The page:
Sunday, April 24, 2016

Nepal Earthquake | One Year After

Kaule village,  Nuwakot district,  May 2015
On 25th April 2015 at around 11- 56 am, I was standing inside a “tankha” painter’s studio in Lo Manthang, the capital of Mustang district in the rain shadow of the Himalayas.  All of a sudden, I noticed that the bowls of paint in little cups were vibrating and this began to increase rapidly.  As I watched in amazement the colours began to spill onto the floor which was also shaking and we then realized it was an earthquake. We ran out onto the street and looking up I found the walls of a nearby building shaking dangerously. Each time I thought it was going to collapse it miraculously straightened up again. At that time I had no idea of the enormity of the disaster which was unfolding in Nepal.

We cut short our trek and started our long journey back to Pokhara. The story of that journey has been told in 

The earthquake of 25th April 2015 was followed by a second major earthquake on 12th May 2015 which further crippled Nepal. 

Since the two earthquakes and the numerous aftershocks which have rocked this mountain kingdom, Nepal has been on the world map for the last one year.

 The images  and videos are by  now all too familiar – rubble and shattered homes and buildings, cars smashed by rocks, large chunks of the hillside falling away into dust and ashes  in a video, avalanches the size of large tidal waves sweeping up a camp, those familiar orange and blue shelters adorning the hillside shot by cameramen in  helicopters,  women trying to find their  belongings in the rocks and bricks which were once their homes, and police and  soldiers on their constant patrol trying to keep order in the world heritage monuments many of which are now lying in ruins.

Durbar Square Kathmandu soon after the earthquake
It is now the first anniversary of this calamity. What has happened in Nepal since then?

Very little really.

The earthquake in Nepal was followed an agitation by the Madhesi parties against the new constitution which resulted in a border blockade with India for six months and brought the country to its feet.

Fuel and cooking gas were being black marketed, costs of all essential commodities spiralled out of control, flights were not refuelled at Kathmandu airport, long lines of buses, cars and motor bikes stood daily outside fuel pumps which were dry and foreign countries like USA, UK, Australia issued advisory warnings against travelling to Nepal.

Haze and pollution over Kathmandu as seen from Swayambhunath, April 2016
 Further, Kathmandu the capital is in a shambles. Very high pollution levels accompanied by a haze which sits over the valley has affected the health of many. Wearing a face mask while walking on the street is now the norm rather than the exception.  The Nepal capital has been rated as the third most polluted city in the world. Along with this, electricity shortages to the tune of 12 to 14 hours per day have brought the city to its feet. And it does not look like the situation will improve in a hurry and neither does the Government have a plan in place to tackle these issues.

Roland Hunter of The Mountain Company at Everest Base Camp, September 2015 on a recce visit to assess the earthquake damage on the trekking trails to Everest
Tourists and trekkers who had planned to come for the autumn 2015 season put their plans on hold and Nepal tourism received another setback with virtually no business for two consecutive seasons.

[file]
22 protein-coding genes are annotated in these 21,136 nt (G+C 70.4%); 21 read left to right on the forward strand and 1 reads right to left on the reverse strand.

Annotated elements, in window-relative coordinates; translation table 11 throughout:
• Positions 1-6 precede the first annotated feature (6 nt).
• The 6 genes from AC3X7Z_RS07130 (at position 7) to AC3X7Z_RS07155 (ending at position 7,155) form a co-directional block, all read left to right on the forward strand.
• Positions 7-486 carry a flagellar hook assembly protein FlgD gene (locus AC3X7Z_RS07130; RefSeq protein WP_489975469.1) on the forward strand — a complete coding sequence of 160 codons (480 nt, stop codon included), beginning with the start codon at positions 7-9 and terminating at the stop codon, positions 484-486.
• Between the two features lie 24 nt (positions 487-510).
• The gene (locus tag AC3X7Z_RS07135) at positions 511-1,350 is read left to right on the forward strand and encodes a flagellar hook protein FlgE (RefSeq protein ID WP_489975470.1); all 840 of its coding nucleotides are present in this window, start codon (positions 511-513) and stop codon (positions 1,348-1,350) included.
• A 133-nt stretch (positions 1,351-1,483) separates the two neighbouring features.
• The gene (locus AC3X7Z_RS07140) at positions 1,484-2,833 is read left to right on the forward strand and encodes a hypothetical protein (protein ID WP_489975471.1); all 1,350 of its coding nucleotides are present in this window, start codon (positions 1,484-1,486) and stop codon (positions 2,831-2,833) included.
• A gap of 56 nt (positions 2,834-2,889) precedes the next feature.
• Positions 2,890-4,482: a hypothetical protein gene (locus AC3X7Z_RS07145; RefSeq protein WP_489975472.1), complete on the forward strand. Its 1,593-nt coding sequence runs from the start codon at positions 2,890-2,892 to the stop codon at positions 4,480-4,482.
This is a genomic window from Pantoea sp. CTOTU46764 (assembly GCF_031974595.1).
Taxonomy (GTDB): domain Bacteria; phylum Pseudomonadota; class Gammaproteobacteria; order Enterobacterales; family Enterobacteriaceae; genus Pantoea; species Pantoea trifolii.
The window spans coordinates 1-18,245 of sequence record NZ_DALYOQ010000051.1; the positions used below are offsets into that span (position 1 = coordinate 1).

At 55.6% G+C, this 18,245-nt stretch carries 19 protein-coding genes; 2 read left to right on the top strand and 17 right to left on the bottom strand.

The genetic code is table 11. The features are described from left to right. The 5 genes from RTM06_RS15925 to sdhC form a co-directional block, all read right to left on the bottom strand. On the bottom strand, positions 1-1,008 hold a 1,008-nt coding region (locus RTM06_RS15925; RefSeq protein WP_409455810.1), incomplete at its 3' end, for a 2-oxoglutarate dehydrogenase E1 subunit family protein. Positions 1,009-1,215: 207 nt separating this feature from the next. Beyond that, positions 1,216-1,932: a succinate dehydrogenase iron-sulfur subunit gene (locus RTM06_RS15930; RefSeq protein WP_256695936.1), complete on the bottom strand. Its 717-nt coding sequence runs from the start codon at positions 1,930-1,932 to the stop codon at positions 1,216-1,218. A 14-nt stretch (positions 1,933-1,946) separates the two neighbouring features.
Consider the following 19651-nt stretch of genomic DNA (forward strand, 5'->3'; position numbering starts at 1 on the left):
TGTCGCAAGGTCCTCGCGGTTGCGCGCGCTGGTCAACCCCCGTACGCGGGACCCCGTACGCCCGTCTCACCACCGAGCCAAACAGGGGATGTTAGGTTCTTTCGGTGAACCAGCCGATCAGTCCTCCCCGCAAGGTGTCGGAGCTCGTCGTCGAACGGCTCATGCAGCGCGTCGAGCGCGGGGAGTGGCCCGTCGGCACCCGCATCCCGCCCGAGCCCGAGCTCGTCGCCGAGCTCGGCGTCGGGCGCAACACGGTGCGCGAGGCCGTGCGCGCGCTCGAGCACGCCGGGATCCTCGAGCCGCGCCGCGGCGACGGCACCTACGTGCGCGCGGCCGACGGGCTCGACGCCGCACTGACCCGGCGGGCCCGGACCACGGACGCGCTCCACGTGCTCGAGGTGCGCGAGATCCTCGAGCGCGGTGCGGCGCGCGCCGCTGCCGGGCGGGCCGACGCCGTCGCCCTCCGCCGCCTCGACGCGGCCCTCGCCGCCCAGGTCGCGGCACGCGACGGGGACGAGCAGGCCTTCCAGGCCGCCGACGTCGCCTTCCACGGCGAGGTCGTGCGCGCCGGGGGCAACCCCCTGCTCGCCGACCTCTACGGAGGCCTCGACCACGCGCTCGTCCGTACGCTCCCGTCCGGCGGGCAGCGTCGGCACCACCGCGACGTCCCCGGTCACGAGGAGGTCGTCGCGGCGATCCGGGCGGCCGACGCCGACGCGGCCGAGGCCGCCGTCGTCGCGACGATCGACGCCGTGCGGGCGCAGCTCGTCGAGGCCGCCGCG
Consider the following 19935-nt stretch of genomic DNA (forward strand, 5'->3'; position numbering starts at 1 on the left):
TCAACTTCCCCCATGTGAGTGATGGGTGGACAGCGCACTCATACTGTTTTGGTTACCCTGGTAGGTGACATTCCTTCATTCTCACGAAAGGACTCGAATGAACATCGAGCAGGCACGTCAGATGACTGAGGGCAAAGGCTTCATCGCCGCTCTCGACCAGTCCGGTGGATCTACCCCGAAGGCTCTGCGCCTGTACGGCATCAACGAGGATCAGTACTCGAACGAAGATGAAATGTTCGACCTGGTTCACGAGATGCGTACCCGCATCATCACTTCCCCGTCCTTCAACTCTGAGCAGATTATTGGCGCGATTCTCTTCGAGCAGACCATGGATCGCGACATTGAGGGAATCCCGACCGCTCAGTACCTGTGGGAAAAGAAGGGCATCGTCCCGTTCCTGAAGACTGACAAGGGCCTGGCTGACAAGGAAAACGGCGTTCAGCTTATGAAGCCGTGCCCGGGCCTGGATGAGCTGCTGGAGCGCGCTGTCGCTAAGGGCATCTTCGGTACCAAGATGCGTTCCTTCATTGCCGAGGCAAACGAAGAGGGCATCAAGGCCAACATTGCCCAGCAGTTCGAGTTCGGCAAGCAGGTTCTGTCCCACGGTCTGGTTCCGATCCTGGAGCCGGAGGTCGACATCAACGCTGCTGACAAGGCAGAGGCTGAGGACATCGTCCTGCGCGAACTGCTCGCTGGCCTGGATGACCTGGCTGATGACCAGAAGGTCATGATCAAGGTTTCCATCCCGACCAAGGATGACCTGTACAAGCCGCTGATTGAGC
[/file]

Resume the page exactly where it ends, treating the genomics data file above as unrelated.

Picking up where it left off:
The blockade was lifted in early 2016 but by then the damage was already done. However the trek agencies and hoteliers are optimistic that autumn 2016 will bring back the tourists if there is stability on the political front and not further agitation by the Madhesis.

But what of the reconstruction process?

One year later the Nepal Reconstruction Authority (NRA) is sitting with $4 billion dollars of aid to distribute to the people but due to the lack of proper infrastructure and systems for distribution these funds remain locked. In fact, after the Government announced relief schemes,  the number of those claiming to have lost their homes shot up from about 5.70 lac houses to around 7.70 lac houses and the NRA was called upon to  verify the data once more, further setting back the recovery timeline.

The villagers had also been promised Rs 2 lacs each to rebuild their homes in earthquake proof designs – none of this money has reached them either as no design has been approved by the Government. But in actual fact the cost of an earthquake proof house would be to the tune of Rs 5 lac at least so where will the rest of the money come from?

The prototype at Kaule almost completed
Various aid agencies have been rebuilding earthquake proof prototypes in different villages and have been applying to the DUDBC (Department of Urban Development and Building) for approval of the designs.

Building the roof of the prototype at Kaule
 As a part of South Col Nepal Earthquake Support we have supported the building of one such prototype ( with indigenous materials in Kaule village, Nuwakot district and have also submitted the design for approval.

Detailed drawings submitted to DUDBC for approval
As typical for most of the people in Nepal, the villagers wait in hope for their Rs 2 lacs each for re-building their homes. 

Until then as they say in Nepal, ke garne?

Butter lamps, Bodhnath, March 2016


  1. Sujoy,
    I hear that the economic hardship brought on by the quake has also resulted in human trafficking, that children are being sold to flesh traders. Is this true?

    1. There have been these stories circulating in the newspapers and social media. I am not sure if they are true and to what extent.

  2. I'm so glad that your project is well under way, Sujoy, but I despair at the government's inaction. I have seen several programs highlighting just how little they have done so far.

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